If there's one thing that is attractive about purchasing electric vehicles, it's the fact that EVs come at a premium. You can acquire a good tax rebate up to $3500 - $7500, yet the upfront cost is still relatively higher than gas guzzlers whether you purchase an all-electric or plug-in hybrid vehicle.
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This is where the question of "how long until an electric car pays for itself" comes in. The short answer is that you will make up for it in gas savings. Although the paycheck may take a considerably longer time altogether, it is a hardline fact that electric cars will eventually pay for themselves.
So what's the math behind the price return on electric vehicles? Let's have a look.
Upfront Vehicle Cost
If you purchase the New Tesla Model S, it will have you forking over $85,000. The good news is a $7,500 federal tax credit, as discussed above. The base model 3 will have a starting price of about $35,000 (after the tax credit), which is considerably cheaper and will have a much shorter return time.
Another upfront cost you might have to pay is setting up the charging station at your home. The cost of installation will depend on the local electrician rates and the type of charger you get. A level 2 charger will have a return time of about two years, while a level 1 charger will have a return time of around four to five years.
This is where electric vehicles have a considerable advantage over gas cars. If you live in an area where the average price per gallon is $2.50, you will pay about $0.12 per mile for gas.
However, with an electric vehicle, you will only be paying $0.045 per kilowatt-hour or about $0.04 per mile, which is considerably lower than gas cars. The break-even point will, therefore, be quicker if your area's price per gallon is higher. Americans who live in areas with an average gas price of $3.50 or more will have their electric vehicles paying for themselves a lot quicker.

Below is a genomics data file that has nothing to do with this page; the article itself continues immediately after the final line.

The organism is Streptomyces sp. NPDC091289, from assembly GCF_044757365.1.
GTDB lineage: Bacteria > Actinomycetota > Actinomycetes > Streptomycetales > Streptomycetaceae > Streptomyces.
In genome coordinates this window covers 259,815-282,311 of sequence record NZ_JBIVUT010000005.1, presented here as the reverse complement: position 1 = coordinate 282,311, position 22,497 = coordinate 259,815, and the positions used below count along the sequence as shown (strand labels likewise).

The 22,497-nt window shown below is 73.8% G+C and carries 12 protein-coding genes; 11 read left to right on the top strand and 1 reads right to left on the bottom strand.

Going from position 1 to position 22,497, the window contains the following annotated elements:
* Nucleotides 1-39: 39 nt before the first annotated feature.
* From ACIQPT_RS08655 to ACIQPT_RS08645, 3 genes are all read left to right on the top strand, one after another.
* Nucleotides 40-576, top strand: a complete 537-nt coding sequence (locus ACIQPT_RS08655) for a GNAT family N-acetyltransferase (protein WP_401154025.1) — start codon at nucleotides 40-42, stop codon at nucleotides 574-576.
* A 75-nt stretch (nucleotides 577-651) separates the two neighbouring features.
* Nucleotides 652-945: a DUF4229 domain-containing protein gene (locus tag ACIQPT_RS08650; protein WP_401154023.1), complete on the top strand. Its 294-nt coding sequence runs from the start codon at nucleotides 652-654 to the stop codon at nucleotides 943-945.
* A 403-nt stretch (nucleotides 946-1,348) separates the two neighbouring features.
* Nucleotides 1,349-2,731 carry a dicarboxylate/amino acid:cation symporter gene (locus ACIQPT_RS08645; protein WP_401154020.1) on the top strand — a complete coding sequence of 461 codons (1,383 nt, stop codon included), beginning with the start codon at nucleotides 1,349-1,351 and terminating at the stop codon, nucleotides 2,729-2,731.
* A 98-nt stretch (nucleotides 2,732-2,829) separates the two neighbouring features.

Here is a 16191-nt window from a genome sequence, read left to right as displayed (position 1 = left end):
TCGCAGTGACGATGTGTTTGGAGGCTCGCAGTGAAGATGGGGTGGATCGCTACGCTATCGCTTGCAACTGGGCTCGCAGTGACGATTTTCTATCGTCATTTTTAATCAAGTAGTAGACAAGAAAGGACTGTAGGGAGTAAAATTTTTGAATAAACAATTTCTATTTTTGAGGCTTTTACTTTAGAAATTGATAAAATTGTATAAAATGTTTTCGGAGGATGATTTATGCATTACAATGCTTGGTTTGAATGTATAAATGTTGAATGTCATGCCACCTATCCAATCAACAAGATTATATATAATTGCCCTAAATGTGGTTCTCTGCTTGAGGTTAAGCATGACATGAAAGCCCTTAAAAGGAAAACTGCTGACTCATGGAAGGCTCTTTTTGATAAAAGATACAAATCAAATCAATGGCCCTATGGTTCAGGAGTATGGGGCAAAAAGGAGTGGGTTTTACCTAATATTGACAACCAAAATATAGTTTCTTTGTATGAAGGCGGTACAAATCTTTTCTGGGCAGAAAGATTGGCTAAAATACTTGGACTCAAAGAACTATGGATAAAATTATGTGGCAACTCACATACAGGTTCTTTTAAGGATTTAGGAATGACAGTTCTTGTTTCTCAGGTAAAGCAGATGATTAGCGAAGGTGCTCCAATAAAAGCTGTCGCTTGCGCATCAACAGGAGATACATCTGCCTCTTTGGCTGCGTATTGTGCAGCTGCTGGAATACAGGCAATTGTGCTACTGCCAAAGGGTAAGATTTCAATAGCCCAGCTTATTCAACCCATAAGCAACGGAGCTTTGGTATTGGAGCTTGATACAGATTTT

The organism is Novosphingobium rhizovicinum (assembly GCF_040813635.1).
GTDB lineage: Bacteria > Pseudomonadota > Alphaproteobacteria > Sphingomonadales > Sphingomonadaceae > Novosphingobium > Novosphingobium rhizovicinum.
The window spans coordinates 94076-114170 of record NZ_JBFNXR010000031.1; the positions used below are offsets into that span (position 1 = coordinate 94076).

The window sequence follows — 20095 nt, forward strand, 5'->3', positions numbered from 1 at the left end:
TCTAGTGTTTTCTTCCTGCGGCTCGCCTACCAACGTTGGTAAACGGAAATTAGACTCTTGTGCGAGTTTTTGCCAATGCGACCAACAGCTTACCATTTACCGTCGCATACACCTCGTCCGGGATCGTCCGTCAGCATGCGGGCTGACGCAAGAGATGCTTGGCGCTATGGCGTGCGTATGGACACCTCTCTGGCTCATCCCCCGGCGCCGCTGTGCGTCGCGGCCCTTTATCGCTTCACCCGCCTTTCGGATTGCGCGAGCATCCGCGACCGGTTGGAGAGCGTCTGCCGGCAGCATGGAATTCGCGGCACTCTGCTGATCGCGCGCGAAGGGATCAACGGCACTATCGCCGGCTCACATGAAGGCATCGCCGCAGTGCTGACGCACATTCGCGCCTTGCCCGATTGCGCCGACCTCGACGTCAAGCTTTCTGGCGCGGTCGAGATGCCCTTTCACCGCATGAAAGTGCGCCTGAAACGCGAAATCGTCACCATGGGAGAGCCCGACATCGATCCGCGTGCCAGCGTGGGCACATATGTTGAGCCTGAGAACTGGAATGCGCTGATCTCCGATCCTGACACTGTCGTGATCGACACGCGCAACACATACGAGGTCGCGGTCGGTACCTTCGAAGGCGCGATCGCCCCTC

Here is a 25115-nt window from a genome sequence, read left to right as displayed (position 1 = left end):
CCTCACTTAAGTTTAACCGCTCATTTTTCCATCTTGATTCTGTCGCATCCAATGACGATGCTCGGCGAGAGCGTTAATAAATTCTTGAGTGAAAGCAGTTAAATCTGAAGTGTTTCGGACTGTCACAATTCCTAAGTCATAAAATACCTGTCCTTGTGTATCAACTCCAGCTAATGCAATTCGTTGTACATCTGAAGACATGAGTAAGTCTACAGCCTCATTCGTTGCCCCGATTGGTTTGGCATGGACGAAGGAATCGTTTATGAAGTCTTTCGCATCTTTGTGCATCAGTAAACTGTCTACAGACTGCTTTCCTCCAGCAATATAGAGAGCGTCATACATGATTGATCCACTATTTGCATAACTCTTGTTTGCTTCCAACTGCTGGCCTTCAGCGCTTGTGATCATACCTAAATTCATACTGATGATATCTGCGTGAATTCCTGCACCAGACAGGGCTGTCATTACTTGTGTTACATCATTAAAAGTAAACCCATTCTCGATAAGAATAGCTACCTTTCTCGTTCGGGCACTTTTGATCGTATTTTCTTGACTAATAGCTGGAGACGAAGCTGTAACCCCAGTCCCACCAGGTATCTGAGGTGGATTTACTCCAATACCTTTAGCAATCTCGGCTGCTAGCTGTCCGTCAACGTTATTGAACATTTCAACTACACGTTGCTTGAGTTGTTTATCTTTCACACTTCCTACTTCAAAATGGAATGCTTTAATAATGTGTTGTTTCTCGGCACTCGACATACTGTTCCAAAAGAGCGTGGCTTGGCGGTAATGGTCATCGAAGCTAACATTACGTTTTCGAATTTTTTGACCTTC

Electric vehicles have fewer moving parts than gas cars and require less maintenance. You won't have to worry about tune-ups, oil changes, and other engine-related maintenance problems while driving an electric vehicle.
The only thing you will have to take care of is the replacement of the brakes and tires when they get worn out. According to Repair Pal, the average price of repairing a Kia Soul is approximately $446 annually, half the $887 annual repair cost for a Toyota Camry.
The bottom line is that you will save a lot of money on maintenance with an electric car which will help it pay for itself quickly.
This is the value of your car minus the amount of money you get when you sell or trade it in. All cars depreciate, but electric vehicles hold their value much better than gas ones. This is because electric cars are still a relatively new technology, and there is a lot of demand for them.
As the demand for electric vehicles increases and more people start driving them, the prices of electric cars will continue to go up while the prices of gas cars will continue to go down.
Mileage And Fuel Efficiency
The range of an electric vehicle is an essential factor that will determine how long it will take for the car to pay for itself. If you only use your car for short commutes, you will be able to recover the cost of your car a lot quicker than if you have to drive long distances.
The average gas car gets about 25 miles per gallon, while the average electric vehicle gets about 100 miles per gallon. It indicates that you will only be spending a quarter of the money on fuel for an electric car than you would for a gas car.
The math is practically simplified here. If you have to drive long distances regularly, an electric car will take much longer to pay for itself than a gas car. However, if most of your driving is done within the city and you don't have to travel long distances often, an electric vehicle will quickly start paying for itself.
It depends on several factors, such as the upfront cost, fuel efficiency, driving habits, and depreciation. Assuming that you are driving a gas car that gets 25 miles per gallon and the average gas price is $2.50 per gallon, you will be spending about $0.10 per mile.
If you compare that to an electric car that gets the equivalent of 100 miles per gallon and costs $0.045 per kilowatt-hour, you will be spending about $0.04 per mile.
The answer is yes; electric vehicles save money in the long run. Not only do they cost less to operate and maintain, but they also hold their value a lot better than gas cars.
According to AAA, electric cars are relatively cheaper in comparison to other cars & may only require an average cost of $330 annually for vehicle maintenance.
Electric Vehicles are cheaper than gas, but it depends on the gas price in your area.
The average gas price in the United States is $2.50 per gallon, while the average price of electricity is $0.12 per kilowatt-hour.
Electric cars are cheaper to operate and maintain than gas cars and hold their value much better. An electric car is a way to go if you want a car that will save you money in the long run.